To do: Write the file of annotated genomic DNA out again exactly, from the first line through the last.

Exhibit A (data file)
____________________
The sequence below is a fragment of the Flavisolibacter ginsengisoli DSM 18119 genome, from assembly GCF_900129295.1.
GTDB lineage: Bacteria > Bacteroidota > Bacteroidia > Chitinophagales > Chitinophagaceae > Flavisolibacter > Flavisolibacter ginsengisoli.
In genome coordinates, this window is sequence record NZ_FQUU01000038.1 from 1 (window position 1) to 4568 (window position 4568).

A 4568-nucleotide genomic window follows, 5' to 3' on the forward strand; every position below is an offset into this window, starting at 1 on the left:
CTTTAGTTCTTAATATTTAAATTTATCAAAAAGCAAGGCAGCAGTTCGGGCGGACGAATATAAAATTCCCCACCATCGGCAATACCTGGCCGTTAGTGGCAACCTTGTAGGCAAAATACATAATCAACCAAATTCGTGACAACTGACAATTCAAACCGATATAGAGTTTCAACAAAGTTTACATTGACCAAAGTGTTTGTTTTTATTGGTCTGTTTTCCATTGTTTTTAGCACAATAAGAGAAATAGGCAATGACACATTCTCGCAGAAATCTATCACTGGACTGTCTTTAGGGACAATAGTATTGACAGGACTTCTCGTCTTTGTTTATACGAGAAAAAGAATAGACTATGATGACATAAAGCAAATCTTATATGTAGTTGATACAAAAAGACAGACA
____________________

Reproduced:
The sequence below is a fragment of the Flavisolibacter ginsengisoli DSM 18119 genome, from assembly GCF_900129295.1.
GTDB lineage: Bacteria > Bacteroidota > Bacteroidia > Chitinophagales > Chitinophagaceae > Flavisolibacter > Flavisolibacter ginsengisoli.
In genome coordinates, this window is sequence record NZ_FQUU01000038.1 from 1 (window position 1) to 4568 (window position 4568).

A 4568-nucleotide genomic window follows, 5' to 3' on the forward strand; every position below is an offset into this window, starting at 1 on the left:
CTTTAGTTCTTAATATTTAAATTTATCAAAAAGCAAGGCAGCAGTTCGGGCGGACGAATATAAAATTCCCCACCATCGGCAATACCTGGCCGTTAGTGGCAACCTTGTAGGCAAAATACATAATCAACCAAATTCGTGACAACTGACAATTCAAACCGATATAGAGTTTCAACAAAGTTTACATTGACCAAAGTGTTTGTTTTTATTGGTCTGTTTTCCATTGTTTTTAGCACAATAAGAGAAATAGGCAATGACACATTCTCGCAGAAATCTATCACTGGACTGTCTTTAGGGACAATAGTATTGACAGGACTTCTCGTCTTTGTTTATACGAGAAAAAGAATAGACTATGATGACATAAAGCAAATCTTATATGTAGTTGATACAAAAAGACAGACA